Two steps forward, one step back: Community attitudes to violence against women

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This paper describes "violence-supportive attitudes and beliefs" and their influence on individual and community responses to violence. The authors analyze trends that demonstrate shifts in these beliefs since 1995. According to the study: "Most Victorian women and men, regardless of their socio-economic status or cultural background, did not hold Ôviolence-supportive' attitudes on many of the measures used in the survey. Attitudes had improved on most measures since 1995."

This study measured:

  • Beliefs about the prevalence and seriousness of violence against women
  • Understanding of who perpetrates and is affected by violence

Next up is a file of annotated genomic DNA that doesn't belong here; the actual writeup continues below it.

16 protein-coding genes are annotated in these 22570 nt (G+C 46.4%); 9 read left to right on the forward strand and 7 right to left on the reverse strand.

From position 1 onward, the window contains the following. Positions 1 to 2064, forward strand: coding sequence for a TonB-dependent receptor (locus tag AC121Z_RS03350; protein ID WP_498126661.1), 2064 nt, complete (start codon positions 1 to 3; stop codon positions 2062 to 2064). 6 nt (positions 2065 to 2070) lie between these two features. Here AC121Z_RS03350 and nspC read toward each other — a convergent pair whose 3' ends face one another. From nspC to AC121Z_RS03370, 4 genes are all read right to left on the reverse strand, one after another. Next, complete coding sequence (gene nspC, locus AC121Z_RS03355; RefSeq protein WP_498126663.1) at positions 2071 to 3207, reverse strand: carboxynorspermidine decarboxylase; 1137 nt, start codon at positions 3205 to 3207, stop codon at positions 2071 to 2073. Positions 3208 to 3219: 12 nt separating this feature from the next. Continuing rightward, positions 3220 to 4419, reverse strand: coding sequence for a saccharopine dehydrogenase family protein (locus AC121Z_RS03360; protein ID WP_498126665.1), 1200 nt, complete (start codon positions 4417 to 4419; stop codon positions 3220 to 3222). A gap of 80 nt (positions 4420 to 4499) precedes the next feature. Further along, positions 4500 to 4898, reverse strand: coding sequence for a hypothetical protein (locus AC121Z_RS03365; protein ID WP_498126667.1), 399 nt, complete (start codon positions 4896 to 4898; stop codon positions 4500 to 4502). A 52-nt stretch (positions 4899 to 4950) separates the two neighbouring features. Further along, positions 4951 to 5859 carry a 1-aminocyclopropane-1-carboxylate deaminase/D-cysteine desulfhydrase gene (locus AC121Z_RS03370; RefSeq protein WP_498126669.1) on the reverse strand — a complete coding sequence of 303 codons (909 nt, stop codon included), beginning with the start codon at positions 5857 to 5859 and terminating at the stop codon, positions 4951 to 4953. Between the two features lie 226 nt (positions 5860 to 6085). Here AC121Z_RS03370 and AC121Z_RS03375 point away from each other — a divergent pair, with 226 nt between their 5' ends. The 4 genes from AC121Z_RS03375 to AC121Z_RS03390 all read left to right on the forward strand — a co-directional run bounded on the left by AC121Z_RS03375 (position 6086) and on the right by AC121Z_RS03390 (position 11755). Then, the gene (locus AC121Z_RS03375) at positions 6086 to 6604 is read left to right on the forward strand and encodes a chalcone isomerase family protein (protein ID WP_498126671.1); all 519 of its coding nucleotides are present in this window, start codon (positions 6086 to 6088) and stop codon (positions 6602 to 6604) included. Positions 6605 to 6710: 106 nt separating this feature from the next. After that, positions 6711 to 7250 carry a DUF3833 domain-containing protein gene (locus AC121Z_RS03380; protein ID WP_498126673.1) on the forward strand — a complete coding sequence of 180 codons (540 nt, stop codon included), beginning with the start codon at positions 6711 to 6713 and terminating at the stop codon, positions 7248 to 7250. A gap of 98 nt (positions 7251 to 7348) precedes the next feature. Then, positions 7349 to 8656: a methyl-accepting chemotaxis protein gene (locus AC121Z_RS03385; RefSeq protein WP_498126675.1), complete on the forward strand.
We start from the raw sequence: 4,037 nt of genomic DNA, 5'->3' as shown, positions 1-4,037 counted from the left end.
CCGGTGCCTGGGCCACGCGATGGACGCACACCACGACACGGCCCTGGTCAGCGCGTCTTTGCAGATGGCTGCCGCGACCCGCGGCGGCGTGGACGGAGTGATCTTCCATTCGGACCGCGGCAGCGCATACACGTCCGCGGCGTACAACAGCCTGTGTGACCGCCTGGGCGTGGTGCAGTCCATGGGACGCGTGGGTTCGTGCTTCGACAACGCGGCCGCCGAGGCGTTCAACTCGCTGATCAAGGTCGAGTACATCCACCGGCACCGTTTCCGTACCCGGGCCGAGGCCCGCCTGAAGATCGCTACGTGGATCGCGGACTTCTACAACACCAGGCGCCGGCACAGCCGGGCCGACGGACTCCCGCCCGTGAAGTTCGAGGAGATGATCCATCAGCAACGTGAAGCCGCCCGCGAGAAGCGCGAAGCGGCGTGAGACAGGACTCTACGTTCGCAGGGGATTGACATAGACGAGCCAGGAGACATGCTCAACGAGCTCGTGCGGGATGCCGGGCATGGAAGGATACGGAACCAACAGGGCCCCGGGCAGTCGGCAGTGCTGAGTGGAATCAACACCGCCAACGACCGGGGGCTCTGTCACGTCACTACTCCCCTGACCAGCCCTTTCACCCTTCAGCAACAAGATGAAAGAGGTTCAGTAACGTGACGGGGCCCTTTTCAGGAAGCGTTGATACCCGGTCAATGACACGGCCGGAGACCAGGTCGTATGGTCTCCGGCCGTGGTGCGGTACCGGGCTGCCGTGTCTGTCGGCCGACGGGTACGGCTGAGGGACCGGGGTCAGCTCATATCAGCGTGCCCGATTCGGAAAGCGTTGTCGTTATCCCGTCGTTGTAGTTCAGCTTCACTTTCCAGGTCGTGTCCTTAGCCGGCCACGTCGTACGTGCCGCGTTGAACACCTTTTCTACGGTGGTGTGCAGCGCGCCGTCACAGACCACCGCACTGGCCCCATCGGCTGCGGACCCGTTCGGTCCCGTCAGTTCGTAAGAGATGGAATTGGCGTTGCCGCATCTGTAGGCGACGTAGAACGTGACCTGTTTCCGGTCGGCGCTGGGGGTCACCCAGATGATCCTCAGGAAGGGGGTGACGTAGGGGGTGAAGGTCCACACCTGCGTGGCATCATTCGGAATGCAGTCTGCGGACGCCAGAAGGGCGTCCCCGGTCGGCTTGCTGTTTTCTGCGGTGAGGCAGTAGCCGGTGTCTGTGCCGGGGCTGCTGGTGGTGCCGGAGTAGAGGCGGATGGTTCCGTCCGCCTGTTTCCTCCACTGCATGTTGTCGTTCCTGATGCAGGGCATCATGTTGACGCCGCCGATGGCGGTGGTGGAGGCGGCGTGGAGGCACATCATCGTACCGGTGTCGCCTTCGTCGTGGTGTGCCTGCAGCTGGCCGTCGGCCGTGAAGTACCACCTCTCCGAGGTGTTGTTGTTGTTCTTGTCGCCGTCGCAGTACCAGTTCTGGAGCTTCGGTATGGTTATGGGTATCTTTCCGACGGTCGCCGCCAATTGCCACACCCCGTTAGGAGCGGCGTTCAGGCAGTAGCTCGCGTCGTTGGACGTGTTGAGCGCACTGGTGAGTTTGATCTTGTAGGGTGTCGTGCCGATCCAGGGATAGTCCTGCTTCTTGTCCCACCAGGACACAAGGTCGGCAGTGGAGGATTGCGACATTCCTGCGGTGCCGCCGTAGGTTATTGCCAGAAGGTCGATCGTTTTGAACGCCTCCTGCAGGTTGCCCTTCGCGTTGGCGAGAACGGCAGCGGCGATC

• Belief in explanations diminishing men's responsibility for violence
  • Beliefs about victim, community and systemic responses to violence
  • Preparedness to intervene in situations of domestic violence

 

The article also discusses theories and evidence behind the formation and change of community attitudes, reviews a number of campaign themes and approaches that have been undertaken, and makes recommendations for effectively influencing community attitudes towards violence against women.